Nov. 1 deer season opener looking good

Robert Sloan photo

Just to give you an example of how good the fast approaching gun season on deer will be, check this out. Bow hunters recently tagged two huge bucks. One taken in the Pineywoods scored 163 Boone & Crockett points. Another taken in South Texas scored 183 B&C points. That’s a good indication this deer season could deliver some outstanding bucks.

Alan Cain, Texas Parks and Wildlife Department White-tailed Deer Program leader, reports Texas hunters should see deer in good condition and above average numbers of mature bucks when the general season kicks off Nov. 1 statewide.

The gun season on deer runs through Jan. 4, 2015, in the 209 counties in the North Zone and through Jan. 18, 2015, in the 30 counties of the South Zone. For county specific regulations, check the 2014-15 Outdoor Annual – Texas Hunting and Fishing Regulations available where hunting licenses are sold, online at and as a free mobile app download on iOS and Android platforms at

“When it comes to deer, wildlife biologists use rainfall as a barometer for gauging hunting season because of the direct correlation between rainfall and impacts to habitat during certain times of the year (primarily as it relates to nutrition and cover deer need),” says TPWD’s Steve Lightfoot. “Rainfall or a lack thereof can significantly impact deer body condition, antler quality and fawn production – the end results are what hunters see each fall.”

According to Cain, mast crops (acorns, mesquite beans, etc.) that provide a good forage resource to help deer meet the demands of raising fawns and growing antlers during the stressful part of the summer have been in good supply this year. Those native food sources appear to be carrying over into the fall, which means some hunters might have to contend with native food sources competing with artificial feeders early in the season.

“Precipitation has greened up vegetation around much of the state in the last month and with green conditions, deer aren’t utilizing feeders as much,” says Cain. “The green vegetation and warm temperatures in October have made hunting a little tough.”

Anglers speak out against red snapper privatization scheme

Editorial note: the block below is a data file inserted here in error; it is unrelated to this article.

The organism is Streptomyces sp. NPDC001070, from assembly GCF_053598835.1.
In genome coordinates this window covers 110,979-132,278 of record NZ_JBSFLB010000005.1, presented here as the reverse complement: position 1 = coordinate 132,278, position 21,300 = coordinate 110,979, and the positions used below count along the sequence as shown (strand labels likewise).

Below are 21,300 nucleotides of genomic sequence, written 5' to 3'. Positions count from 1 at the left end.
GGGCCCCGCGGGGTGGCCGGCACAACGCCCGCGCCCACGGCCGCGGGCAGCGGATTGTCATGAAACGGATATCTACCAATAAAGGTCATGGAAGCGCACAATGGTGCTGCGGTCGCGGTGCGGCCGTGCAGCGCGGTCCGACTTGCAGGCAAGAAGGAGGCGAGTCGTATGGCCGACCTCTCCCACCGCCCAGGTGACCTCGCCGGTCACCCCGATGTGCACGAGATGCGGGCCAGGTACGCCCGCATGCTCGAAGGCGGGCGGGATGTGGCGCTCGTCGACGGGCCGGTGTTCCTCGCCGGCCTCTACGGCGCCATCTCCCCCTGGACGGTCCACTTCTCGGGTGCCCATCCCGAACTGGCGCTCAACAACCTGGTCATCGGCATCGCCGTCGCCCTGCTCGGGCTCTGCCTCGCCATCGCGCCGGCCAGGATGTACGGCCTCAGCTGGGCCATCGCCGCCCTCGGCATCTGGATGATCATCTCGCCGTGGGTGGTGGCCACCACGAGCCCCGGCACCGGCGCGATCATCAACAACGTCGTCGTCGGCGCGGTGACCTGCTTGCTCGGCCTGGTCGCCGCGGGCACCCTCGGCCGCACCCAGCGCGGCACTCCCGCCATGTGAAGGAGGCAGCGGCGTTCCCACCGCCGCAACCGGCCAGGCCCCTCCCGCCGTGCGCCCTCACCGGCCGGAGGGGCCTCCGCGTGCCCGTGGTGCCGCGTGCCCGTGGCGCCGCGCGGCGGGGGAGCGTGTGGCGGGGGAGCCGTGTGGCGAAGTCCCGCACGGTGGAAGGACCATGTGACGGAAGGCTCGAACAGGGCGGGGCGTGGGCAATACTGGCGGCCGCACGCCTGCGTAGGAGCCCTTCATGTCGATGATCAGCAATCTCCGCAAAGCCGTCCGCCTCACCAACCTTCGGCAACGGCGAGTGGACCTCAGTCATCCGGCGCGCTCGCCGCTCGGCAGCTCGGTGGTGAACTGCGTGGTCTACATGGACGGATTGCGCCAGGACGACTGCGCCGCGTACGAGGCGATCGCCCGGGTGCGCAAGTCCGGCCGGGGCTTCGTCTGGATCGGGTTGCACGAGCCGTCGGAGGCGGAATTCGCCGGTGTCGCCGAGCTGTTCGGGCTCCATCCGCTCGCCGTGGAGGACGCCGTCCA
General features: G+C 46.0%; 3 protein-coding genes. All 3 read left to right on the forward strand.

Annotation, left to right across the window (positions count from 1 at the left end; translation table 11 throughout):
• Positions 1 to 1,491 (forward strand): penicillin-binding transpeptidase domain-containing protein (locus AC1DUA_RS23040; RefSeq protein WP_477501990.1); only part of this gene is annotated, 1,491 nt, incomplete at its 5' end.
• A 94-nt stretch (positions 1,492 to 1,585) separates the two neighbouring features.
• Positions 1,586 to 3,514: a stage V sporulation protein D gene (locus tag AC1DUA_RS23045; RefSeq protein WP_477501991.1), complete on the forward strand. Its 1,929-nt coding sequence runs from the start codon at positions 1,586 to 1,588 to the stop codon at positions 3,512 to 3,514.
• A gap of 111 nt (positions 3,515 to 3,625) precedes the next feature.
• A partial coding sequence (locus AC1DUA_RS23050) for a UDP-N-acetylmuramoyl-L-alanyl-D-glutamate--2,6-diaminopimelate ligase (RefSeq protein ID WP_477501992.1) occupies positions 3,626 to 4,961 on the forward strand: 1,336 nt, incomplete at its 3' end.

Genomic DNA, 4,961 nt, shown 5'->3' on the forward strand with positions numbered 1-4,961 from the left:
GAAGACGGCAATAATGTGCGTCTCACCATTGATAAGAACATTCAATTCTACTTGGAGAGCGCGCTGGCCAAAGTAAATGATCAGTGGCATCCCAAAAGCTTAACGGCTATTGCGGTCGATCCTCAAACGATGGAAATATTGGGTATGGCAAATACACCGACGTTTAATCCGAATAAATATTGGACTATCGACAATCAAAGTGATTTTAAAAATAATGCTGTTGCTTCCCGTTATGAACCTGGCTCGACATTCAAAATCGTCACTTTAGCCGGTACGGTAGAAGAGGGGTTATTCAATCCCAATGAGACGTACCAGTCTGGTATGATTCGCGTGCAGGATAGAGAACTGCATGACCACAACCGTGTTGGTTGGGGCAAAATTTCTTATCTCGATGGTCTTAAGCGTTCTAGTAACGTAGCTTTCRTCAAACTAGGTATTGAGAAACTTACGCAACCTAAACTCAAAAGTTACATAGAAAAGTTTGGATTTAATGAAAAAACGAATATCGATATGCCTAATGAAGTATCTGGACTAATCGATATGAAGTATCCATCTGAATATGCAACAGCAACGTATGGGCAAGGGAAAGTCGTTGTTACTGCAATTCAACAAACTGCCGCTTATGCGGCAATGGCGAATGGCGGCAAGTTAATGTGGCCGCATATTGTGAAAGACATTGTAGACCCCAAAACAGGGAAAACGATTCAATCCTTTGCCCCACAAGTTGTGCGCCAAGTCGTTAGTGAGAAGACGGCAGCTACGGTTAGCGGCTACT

Recreational anglers across the Gulf Coast are letting it be known that they are not happy with the direction of red snapper management in the Gulf of Mexico as a monumental vote on the future of the fishery looms this week at a federal fishery management meeting in Mobile, Alabama. In this latest round of comments, more than 1,000 anglers have sent messages to members of the Gulf of Mexico Fishery Management Council in just the last three days asking them to focus on ensuring fair management of Gulf red snapper for everyone and not just select individuals. Since introduction, the proposal has elicited thousands of comments in opposition.

The comments from anglers are aimed at a highly controversial proposal known as Amendment 40 – Sector Separation, which is widely viewed as a misguided response to a broken federal management system. That proposal would take roughly half the recreational quota of red snapper and reserve it solely for the charter/for-hire industry for its own use. Amendment 40 is the critical first step to enacting a catch share program for charter/for-hire operators, modeled exactly like the ownership program for the commercial red snapper sector in which fewer than 400 individuals own 51 percent of the entire fishery. If approved, 75 percent of the entire Gulf red snapper fishery could be locked up by private businesses.

“This is a huge moment for recreational anglers as it will set a precedent for how federal fisheries are managed from this point forward,” said Bill Bird, chairman of CCA’s National Government Relations Committee. “Federal fisheries management has backed itself into a corner and convinced itself that assigning private ownership rights is the only way out of the mess that it has created. That is completely unacceptable. If privatizing wildlife resources is the only answer, then it is time to completely rebuild the management system because it has hit rock bottom.”

In recent weeks, the states of Florida, Texas and Louisiana have each sent letters to the council in opposition to Amendment 40. In 2012, the Congressional Sportsmen’s Caucus urged the Gulf Council to abandon the concepts of sector separation and catch shares. In 2009, four Gulf state governors wrote to the U.S. Secretary of Commerce in opposition to catch share programs and privatization proposals for wildlife resources. Nonetheless, proponents of privatization have kept the idea alive and have found a willing partner in NOAA Fisheries, which has proven incapable of properly managing recreational fisheries.

“The federal system has failed the angling public and is about to set us adrift with no recourse,” said Bird. “The council must see past the chaos of the moment and forge a solid path forward for everyone. Amendment 40 will simply lock this broken system into place. If this is the best federal management can do, then it is past time to let the states take a greater role.”